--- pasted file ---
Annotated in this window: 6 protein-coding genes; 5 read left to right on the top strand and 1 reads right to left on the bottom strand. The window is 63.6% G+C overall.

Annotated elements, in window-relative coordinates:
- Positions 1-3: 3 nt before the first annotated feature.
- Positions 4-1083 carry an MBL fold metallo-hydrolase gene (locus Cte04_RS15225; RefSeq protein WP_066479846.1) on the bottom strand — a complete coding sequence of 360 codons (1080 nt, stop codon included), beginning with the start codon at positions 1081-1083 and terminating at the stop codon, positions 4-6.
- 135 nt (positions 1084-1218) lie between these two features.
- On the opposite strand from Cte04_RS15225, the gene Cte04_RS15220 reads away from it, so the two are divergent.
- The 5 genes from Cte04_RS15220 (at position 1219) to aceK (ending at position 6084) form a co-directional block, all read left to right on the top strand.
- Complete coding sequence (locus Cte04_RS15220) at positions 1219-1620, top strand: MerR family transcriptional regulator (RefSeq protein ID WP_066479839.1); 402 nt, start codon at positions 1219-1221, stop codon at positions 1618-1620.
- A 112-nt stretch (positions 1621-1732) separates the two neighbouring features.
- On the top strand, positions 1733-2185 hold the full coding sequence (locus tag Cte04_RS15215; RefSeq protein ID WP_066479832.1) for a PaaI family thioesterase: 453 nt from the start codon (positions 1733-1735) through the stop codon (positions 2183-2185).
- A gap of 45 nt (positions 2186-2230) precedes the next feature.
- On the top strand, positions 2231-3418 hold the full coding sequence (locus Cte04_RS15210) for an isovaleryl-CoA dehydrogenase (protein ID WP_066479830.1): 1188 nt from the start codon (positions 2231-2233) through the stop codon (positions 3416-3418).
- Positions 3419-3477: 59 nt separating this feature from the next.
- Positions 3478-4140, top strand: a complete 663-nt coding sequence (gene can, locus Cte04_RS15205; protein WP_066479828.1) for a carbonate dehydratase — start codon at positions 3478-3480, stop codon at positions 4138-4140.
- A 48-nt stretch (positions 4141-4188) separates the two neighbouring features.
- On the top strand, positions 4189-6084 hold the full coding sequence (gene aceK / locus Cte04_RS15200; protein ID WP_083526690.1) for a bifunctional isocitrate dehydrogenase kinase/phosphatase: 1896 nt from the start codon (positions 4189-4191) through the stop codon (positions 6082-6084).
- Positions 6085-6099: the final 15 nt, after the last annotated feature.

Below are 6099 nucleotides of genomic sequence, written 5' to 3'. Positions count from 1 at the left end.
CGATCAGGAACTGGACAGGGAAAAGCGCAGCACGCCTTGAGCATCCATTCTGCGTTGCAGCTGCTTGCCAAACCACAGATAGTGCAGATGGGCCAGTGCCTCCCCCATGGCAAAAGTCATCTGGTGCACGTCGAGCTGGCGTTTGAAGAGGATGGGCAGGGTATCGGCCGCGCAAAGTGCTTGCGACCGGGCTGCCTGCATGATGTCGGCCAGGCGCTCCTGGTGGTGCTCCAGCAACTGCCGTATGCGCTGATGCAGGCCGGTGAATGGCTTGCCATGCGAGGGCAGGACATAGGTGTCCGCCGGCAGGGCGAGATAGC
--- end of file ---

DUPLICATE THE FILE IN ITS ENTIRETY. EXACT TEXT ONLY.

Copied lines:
Annotated in this window: 6 protein-coding genes; 5 read left to right on the top strand and 1 reads right to left on the bottom strand. The window is 63.6% G+C overall.

Annotated elements, in window-relative coordinates:
- Positions 1-3: 3 nt before the first annotated feature.
- Positions 4-1083 carry an MBL fold metallo-hydrolase gene (locus Cte04_RS15225; RefSeq protein WP_066479846.1) on the bottom strand — a complete coding sequence of 360 codons (1080 nt, stop codon included), beginning with the start codon at positions 1081-1083 and terminating at the stop codon, positions 4-6.
- 135 nt (positions 1084-1218) lie between these two features.
- On the opposite strand from Cte04_RS15225, the gene Cte04_RS15220 reads away from it, so the two are divergent.
- The 5 genes from Cte04_RS15220 (at position 1219) to aceK (ending at position 6084) form a co-directional block, all read left to right on the top strand.
- Complete coding sequence (locus Cte04_RS15220) at positions 1219-1620, top strand: MerR family transcriptional regulator (RefSeq protein ID WP_066479839.1); 402 nt, start codon at positions 1219-1221, stop codon at positions 1618-1620.
- A 112-nt stretch (positions 1621-1732) separates the two neighbouring features.
- On the top strand, positions 1733-2185 hold the full coding sequence (locus tag Cte04_RS15215; RefSeq protein ID WP_066479832.1) for a PaaI family thioesterase: 453 nt from the start codon (positions 1733-1735) through the stop codon (positions 2183-2185).
- A gap of 45 nt (positions 2186-2230) precedes the next feature.
- On the top strand, positions 2231-3418 hold the full coding sequence (locus Cte04_RS15210) for an isovaleryl-CoA dehydrogenase (protein ID WP_066479830.1): 1188 nt from the start codon (positions 2231-2233) through the stop codon (positions 3416-3418).
- Positions 3419-3477: 59 nt separating this feature from the next.
- Positions 3478-4140, top strand: a complete 663-nt coding sequence (gene can, locus Cte04_RS15205; protein WP_066479828.1) for a carbonate dehydratase — start codon at positions 3478-3480, stop codon at positions 4138-4140.
- A 48-nt stretch (positions 4141-4188) separates the two neighbouring features.
- On the top strand, positions 4189-6084 hold the full coding sequence (gene aceK / locus Cte04_RS15200; protein ID WP_083526690.1) for a bifunctional isocitrate dehydrogenase kinase/phosphatase: 1896 nt from the start codon (positions 4189-4191) through the stop codon (positions 6082-6084).
- Positions 6085-6099: the final 15 nt, after the last annotated feature.

Below are 6099 nucleotides of genomic sequence, written 5' to 3'. Positions count from 1 at the left end.
CGATCAGGAACTGGACAGGGAAAAGCGCAGCACGCCTTGAGCATCCATTCTGCGTTGCAGCTGCTTGCCAAACCACAGATAGTGCAGATGGGCCAGTGCCTCCCCCATGGCAAAAGTCATCTGGTGCACGTCGAGCTGGCGTTTGAAGAGGATGGGCAGGGTATCGGCCGCGCAAAGTGCTTGCGACCGGGCTGCCTGCATGATGTCGGCCAGGCGCTCCTGGTGGTGCTCCAGCAACTGCCGTATGCGCTGATGCAGGCCGGTGAATGGCTTGCCATGCGAGGGCAGGACATAGGTGTCCGCCGGCAGGGCGAGATAGC